Our struggle with the COVID-19 pandemic warrants comparison with the Spanish flu pandemic of 1918-19.
Years ago, my great-uncle, Hamilton Tudor, told me of his boyhood memories from that remarkable time. 'Uncle Hammy' was the grandson of Thomas Tudor, for whom Tudor Street, Hamilton is named, and he remained energetic until his mid-90s.
The onset of the Spanish flu in Australia, though considered inevitable, was delayed, and its effect strongly ameliorated, as the direct result of Dr John Cumpston's actions. Dr Cumpston, a young and competent director of the Federal Quarantine Office, mandated that, before docking at Australian ports, all ships stand offshore for seven days, crew and passengers to then be quarantined if influenza was diagnosed.
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Unfortunately, mirroring the recent Ruby Princess disembarkation fiasco, some soldiers returning from the European war saw no need to obey orders once their ships reached Australian waters. Mutineers from HMAS Argyllshire lowered boats into Sydney Harbour, and scattered in different directions, taking the infection with them as far as Newcastle and Maitland before being captured by police.
Uncle Hammy's mother was a stalwart of the Hamilton Red Cross, and during the epidemic she sent Hamilton, aged 9, and his older brother, on a daily errand to collect 'soup bones' from a West End butcher for delivery to Hamilton's Community Hall. There, the Red Cross ladies made broth which Hamilton and other children delivered in 'billy cans' to families too unwell to provide for themselves.
Unlike COVID-19, Spanish flu disproportionately affected young, healthy adults, and death was often sudden. Some children found themselves orphans when both their parents died within a week of one another.
A 'flu orphanage' was established at Enmore Hall, Waratah.
Unfortunately, in the aftermath of the 1919 pandemic, as is happening today, there was a determination to apportion blame.
Children were initially believed to be immune to the Spanish flu, which is perhaps why Hamilton's mother appeared insensible to the risk of her sons taking food to the homes of those known to be infected.
In the face of the unprecedented crisis, confusion reigned at every level of government. Acrimonious debate flared over closure of schools, churches, hotels, theatres and sporting events, the wearing of masks, what constituted permissible travel, and even the need to ban 'public kissing'.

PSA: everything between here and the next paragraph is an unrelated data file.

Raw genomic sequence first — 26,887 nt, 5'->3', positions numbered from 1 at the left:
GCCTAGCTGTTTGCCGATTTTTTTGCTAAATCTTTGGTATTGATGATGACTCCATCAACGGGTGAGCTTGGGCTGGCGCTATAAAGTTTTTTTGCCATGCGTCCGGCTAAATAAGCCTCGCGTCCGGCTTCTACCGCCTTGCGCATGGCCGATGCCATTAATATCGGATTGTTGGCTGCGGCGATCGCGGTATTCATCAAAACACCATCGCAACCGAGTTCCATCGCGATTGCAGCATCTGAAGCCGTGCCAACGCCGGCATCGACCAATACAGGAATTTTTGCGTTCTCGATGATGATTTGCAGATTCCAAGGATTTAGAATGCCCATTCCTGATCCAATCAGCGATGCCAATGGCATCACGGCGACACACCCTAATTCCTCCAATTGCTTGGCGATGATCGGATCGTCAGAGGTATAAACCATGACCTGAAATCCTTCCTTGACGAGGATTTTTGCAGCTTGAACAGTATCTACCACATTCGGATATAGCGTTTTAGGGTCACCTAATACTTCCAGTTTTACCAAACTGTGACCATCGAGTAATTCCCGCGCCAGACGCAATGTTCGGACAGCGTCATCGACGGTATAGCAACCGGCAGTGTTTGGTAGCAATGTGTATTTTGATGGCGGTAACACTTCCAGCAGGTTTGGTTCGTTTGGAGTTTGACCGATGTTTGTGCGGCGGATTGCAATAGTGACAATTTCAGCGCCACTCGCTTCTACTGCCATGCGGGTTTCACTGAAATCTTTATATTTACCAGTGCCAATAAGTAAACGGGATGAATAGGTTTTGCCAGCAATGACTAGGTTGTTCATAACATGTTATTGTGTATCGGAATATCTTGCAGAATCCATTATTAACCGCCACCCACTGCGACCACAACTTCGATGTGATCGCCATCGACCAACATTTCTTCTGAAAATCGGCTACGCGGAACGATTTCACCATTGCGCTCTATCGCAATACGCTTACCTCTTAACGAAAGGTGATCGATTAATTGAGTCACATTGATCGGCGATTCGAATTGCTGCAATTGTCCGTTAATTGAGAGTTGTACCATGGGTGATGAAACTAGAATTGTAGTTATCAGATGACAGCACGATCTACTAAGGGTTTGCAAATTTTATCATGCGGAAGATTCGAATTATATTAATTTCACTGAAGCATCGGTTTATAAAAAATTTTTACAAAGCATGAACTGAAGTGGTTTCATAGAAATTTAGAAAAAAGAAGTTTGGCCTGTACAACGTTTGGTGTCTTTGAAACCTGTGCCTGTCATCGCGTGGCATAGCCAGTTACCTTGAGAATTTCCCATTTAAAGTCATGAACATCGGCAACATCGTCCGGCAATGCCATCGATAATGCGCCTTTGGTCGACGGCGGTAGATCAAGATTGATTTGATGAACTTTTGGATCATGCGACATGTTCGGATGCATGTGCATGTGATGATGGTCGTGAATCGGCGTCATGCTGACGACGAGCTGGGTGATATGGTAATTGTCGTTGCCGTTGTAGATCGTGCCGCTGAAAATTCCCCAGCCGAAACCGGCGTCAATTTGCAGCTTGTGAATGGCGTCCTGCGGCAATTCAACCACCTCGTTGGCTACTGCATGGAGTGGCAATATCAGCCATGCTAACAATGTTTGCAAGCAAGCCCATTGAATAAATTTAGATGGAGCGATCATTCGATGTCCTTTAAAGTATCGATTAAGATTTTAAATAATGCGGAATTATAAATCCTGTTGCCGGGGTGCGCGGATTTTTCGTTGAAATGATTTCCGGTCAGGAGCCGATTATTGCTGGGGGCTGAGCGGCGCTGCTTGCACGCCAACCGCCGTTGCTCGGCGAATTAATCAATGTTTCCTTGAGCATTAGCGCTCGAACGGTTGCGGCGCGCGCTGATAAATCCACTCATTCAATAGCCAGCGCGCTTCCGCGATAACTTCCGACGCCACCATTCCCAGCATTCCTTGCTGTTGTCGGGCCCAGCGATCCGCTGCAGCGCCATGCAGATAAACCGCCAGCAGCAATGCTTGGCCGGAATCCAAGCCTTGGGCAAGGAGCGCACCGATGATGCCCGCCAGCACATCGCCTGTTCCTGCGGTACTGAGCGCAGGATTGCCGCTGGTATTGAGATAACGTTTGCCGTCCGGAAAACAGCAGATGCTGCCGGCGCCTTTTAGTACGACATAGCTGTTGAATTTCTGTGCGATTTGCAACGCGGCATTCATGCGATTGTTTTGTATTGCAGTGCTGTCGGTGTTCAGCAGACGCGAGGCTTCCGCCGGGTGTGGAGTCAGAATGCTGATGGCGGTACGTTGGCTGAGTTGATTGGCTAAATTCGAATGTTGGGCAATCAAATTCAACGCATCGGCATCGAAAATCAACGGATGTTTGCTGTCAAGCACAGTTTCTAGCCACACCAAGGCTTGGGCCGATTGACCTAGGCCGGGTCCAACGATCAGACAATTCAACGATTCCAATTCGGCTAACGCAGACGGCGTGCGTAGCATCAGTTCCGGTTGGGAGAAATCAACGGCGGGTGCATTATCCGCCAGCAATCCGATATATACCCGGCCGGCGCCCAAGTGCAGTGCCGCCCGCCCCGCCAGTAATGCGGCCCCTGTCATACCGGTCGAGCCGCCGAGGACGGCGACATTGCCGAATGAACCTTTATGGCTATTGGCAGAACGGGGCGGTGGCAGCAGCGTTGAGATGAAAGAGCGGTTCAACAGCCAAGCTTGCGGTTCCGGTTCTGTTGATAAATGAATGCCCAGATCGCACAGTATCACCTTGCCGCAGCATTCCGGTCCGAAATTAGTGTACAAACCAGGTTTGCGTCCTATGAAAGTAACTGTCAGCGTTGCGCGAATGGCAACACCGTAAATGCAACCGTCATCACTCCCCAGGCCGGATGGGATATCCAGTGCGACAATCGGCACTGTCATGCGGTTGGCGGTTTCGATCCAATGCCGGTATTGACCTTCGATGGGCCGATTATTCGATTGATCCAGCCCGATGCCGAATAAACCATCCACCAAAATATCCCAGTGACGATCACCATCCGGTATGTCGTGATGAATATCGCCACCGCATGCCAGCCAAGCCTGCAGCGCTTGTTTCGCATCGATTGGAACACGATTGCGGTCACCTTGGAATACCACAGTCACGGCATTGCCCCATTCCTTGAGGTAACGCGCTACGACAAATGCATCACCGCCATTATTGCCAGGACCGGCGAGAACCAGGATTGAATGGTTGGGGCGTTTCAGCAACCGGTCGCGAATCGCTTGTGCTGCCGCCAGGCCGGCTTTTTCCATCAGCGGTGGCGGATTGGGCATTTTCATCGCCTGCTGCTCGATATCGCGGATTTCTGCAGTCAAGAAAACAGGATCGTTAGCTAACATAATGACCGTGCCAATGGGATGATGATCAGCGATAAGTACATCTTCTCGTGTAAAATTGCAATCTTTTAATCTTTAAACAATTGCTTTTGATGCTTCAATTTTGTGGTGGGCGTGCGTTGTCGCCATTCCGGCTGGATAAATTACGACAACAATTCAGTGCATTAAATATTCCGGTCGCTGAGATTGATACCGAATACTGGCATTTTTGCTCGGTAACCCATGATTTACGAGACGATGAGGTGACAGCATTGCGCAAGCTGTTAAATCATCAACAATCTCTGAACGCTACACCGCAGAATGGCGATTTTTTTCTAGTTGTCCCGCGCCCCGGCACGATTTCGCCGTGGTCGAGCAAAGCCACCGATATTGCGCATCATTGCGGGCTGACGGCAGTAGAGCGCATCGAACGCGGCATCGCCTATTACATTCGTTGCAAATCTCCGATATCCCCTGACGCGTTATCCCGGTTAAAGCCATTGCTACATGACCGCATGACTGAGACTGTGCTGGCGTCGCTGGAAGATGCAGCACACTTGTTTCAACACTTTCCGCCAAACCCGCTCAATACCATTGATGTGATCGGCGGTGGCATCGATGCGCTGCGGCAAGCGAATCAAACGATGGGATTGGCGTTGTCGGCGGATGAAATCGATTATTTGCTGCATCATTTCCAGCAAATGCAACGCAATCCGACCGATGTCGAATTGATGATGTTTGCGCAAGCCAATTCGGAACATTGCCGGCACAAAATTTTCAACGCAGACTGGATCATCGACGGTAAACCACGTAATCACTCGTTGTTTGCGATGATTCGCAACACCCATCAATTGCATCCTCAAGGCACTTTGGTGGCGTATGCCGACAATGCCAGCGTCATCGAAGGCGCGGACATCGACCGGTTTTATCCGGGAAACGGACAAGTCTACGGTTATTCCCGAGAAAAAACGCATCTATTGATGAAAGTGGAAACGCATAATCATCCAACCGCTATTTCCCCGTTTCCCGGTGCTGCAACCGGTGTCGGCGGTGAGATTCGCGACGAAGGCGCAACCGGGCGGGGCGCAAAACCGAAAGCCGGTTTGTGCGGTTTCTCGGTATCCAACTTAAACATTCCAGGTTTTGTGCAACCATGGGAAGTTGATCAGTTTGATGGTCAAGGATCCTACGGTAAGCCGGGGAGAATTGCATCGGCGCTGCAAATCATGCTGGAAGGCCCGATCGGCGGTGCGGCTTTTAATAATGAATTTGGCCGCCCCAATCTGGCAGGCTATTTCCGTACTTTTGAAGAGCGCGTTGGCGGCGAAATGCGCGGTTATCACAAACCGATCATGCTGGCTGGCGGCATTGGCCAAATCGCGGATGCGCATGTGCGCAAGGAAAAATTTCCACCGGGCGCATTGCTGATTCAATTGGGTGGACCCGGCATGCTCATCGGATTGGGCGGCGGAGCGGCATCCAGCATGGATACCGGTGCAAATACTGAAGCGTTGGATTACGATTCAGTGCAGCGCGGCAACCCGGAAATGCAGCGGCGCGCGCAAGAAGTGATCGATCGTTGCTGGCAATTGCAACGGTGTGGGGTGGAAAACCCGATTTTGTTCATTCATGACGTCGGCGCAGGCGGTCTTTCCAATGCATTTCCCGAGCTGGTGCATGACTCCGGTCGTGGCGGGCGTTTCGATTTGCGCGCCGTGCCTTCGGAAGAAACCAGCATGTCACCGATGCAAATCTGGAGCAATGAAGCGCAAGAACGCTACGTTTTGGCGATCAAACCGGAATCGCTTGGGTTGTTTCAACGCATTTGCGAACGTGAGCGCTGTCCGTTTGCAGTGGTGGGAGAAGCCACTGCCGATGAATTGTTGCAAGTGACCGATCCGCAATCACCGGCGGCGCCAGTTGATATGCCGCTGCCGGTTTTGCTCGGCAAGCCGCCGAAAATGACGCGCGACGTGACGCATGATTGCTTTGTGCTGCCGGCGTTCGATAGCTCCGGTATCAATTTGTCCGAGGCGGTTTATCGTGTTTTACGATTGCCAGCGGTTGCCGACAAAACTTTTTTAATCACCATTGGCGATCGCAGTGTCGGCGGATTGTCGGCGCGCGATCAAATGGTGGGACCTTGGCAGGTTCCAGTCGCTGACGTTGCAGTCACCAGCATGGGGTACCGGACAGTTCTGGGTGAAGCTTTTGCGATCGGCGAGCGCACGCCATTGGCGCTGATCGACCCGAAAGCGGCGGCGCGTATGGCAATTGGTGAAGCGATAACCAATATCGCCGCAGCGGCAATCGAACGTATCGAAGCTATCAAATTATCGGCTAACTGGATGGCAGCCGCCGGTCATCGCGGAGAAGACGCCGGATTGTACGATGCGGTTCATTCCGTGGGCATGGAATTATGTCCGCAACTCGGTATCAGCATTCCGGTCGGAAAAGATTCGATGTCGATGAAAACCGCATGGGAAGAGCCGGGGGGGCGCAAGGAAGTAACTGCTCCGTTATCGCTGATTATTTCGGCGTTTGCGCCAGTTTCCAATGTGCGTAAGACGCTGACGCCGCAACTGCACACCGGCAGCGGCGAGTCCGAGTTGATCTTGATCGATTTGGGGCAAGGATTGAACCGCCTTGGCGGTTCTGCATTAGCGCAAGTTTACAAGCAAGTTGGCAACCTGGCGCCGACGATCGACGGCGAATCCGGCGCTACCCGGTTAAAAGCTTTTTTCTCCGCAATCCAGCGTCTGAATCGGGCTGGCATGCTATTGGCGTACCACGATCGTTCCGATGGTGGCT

Despite a further century of accumulated scientific knowledge, Donald Trump's recent musing about 'possibly' injecting patients with disinfectant to treat COVID-19 would sit easily among many similarly bizarre suggestions made last century. A shortage of Spanish onions developed because they were said to both prevent and cure influenza. Viruses were unknown in 1919, but bacteria were known to be killed by alcohol, so even some prominent doctors proposed that drinking alcohol might prevent infection. More than one person suggested to a magistrate that their public drunkenness merely represented inadvertent 'overtreatment' of their flu symptoms.
It had long been acknowledged that Newcastle Hospital was unprepared to deal with an epidemic. When the number of influenza patients exploded, the Waratah Benevolent Home (later the Western Suburbs Maternity Hospital), as well as at least one local public school, were quickly re-purposed to care for them. Despite mortal danger, when nurses at the Newcastle Hospital were asked, every woman (and they were only women then) volunteered to staff the Waratah Influenza Hospital. Using the metaphor of war and struggle, their courage was compared favourably with that of Australia's soldiers, and celebrated.
Unfortunately, in the aftermath of the 1919 pandemic, as is happening today, there was a determination to apportion blame. The competent Newcastle Hospital Superintendent, Dr Zions, was falsely blamed for the epidemic 'escaping' into the general population. As a first-generation Polish-Australian Jew who enjoyed singing sea shanties with sailors in waterfront hotels, he proved easy to scapegoat. He resigned, changed his name to Dr Norman Haire, and later won renown in London as a pioneer sex therapist.
Musing what the world will be like following COVID-19, it may help to recognise that after the Spanish flu pandemic, Newcastle developed a 'fever hospital' at Rankin Park (though, when completed, it was mainly used to treat patients with tuberculosis), a district ambulance service, and a community nursing service to treat patients in their homes.
A better society may not inevitably arise from chaos, but we can be reassured it is possible.
Dr David Williams, Clinical Associate Professor at the University of Newcastle
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